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Sunday, September 26, 2021

Big Lots, Inc. to pay $3.5 million lawsuit

HANNAH LEE / AGGIE

Allegations of unlawful hazardous waste disposal

Big Lots, Inc., a company that sells houseware, toys and seasonal goods, is set to pay a $3.5 million settlement following an investigation of its allegedly unlawful hazardous waste disposal. The statewide investigation included 36 attorneys, seeing as Big Lots, Inc. has locations all across the state of California.

Hazardous waste includes corrosive liquids, batteries, mercury-containing devices and toxic materials, which can be detrimental to the environment if not properly disposed of. For example, the waste can seep into surface water, which would then, in turn, drain into groundwater and pollute water sinks, killing wildlife and causing health issues for those who ingest it.

“This was a statewide investigation — there were 34 district attorneys from the state of California and two city attorneys who joined up in this investigation and settlement,” said Jeff Reisig, the Yolo County district attorney. “What we found was that Big Lots was disposing of waste improperly, both in regional distribution companies and their local stores around California. Those 34 counties all had Big Lots stores within their jurisdictions.”

Dumpsters and landfills were searched after allegations surfaced that Big Lots had been illegally dumping hazardous waste.

“We went through some of their compactors and dumpsters and discovered it, that’s how we figured it out,” said David Irey, the assistant chief deputy district attorney. “They [Big Lots] worked hard to come back into compliance, and they worked hard on their employee training program.”

It is still inconclusive as to how the allegations were first formed.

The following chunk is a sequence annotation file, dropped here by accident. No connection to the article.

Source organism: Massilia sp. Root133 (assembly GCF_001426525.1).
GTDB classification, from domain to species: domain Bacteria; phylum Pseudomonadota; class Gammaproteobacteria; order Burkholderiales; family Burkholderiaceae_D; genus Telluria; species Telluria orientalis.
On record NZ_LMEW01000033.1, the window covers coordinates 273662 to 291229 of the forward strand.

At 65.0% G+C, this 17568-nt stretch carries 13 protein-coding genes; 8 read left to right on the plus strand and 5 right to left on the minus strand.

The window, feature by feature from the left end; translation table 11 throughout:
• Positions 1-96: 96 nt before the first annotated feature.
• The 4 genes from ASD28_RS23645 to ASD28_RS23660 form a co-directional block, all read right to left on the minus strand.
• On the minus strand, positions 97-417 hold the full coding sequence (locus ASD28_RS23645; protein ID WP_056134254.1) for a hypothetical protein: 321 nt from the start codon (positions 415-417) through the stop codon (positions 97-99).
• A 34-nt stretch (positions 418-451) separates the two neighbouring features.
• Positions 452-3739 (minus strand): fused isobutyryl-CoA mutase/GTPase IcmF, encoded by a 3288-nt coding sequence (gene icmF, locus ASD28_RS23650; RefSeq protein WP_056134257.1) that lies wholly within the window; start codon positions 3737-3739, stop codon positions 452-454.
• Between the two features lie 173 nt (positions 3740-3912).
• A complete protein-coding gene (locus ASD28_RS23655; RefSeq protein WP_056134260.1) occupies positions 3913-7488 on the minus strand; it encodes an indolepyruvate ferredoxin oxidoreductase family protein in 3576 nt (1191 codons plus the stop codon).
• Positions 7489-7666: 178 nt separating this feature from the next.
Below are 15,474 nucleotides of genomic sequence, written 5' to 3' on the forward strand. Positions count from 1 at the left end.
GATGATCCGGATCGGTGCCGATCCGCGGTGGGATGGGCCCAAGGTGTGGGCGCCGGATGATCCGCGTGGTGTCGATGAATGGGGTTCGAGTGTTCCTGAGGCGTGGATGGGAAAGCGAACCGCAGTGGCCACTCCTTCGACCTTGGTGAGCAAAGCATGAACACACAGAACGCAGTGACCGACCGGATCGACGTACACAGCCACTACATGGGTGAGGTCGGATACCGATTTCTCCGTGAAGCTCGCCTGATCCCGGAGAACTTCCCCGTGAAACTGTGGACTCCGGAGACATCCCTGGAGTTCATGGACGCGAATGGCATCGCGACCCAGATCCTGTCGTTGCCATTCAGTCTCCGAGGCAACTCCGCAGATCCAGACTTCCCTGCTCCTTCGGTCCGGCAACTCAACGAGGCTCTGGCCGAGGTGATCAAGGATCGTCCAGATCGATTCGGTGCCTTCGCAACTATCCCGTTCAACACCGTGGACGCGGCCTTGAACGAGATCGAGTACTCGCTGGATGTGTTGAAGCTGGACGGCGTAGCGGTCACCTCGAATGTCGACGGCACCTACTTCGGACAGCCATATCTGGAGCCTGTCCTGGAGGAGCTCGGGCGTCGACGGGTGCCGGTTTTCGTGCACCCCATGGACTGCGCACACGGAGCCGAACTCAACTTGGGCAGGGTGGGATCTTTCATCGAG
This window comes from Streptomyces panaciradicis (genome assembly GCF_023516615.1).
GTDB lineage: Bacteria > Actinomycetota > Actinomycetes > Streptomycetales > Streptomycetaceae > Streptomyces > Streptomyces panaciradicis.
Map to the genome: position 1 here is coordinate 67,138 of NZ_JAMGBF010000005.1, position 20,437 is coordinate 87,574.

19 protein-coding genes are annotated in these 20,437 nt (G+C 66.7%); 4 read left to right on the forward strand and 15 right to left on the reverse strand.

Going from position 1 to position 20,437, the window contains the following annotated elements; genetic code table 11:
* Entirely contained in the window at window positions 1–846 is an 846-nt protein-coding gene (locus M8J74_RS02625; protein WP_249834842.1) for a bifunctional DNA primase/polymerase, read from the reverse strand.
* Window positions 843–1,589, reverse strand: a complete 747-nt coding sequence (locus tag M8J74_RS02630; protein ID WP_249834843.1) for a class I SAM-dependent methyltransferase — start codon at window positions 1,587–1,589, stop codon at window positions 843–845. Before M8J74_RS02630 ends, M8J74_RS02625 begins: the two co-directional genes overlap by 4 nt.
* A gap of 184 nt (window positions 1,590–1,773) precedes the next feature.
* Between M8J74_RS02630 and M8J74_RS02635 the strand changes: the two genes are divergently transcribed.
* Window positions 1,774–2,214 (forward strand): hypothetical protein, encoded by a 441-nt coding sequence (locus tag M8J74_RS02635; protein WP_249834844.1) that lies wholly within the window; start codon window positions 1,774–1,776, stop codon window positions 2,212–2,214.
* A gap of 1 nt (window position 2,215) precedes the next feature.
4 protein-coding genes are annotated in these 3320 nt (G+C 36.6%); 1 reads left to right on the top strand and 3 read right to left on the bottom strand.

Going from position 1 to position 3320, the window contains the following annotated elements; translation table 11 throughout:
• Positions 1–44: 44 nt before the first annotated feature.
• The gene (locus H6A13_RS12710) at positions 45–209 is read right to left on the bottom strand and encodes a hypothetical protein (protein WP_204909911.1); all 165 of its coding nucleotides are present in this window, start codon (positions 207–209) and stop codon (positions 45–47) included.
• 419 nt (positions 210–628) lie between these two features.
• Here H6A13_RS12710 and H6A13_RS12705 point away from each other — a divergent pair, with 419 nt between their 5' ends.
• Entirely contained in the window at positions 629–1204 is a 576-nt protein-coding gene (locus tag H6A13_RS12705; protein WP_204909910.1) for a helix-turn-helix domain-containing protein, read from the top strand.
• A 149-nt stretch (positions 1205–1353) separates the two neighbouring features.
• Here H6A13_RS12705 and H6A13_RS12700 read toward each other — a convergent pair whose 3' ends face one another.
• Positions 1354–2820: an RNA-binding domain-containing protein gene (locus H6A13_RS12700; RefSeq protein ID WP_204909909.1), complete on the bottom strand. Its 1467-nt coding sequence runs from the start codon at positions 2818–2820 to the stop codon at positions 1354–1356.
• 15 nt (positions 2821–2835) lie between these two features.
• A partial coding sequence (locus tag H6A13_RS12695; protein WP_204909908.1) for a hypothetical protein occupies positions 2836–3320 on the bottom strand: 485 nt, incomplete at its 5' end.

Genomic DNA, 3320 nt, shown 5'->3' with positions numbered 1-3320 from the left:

“I can’t speak for this case specifically, but generally, on cases like this, we get information sometimes from people who work for the companies that see that there is an ongoing problem […] The other way that this way comes about is through the landfills themselves — sometimes the stores will drop off at the landfill,” Reisig said. “Once we get the original tip, we investigate often by what we call ‘dumpster dives,’ where we inspect the materials that are being sent to the landfill by the company.”

The $3.5 million settlement was put toward carrying out the investigation itself, hiring additional California compliance personnel and working on projects that would benefit the environment.

“What that settlement accounts for is that California has laws for companies that pollute,” Reisig said. “[The settlement is to] pay for all the attorneys that were involved, and another part of the settlement is dedicated to funding supplemental environmental projects that protect the environment and consumers. Big Lots also agreed to pay about $800,000 to fund projects which are designed to reduce hazardous waste in California.”

The settlement serves as a reminder to Big Lots and other companies that proper waste disposal is crucial for the health of the environment and community.

“Thanks to the hard work and dedication of our Consumer and Environmental Protection Unit, we were once again able to hold another corporation accountable for their negligent actions and bring them into Compliance with California’s environmental laws,” said Mike Ramos, the San Bernardino County DA, in an interview with Daily Press.

 

Written by: Kaelyn Tuermer-Lee — city@theaggie.org

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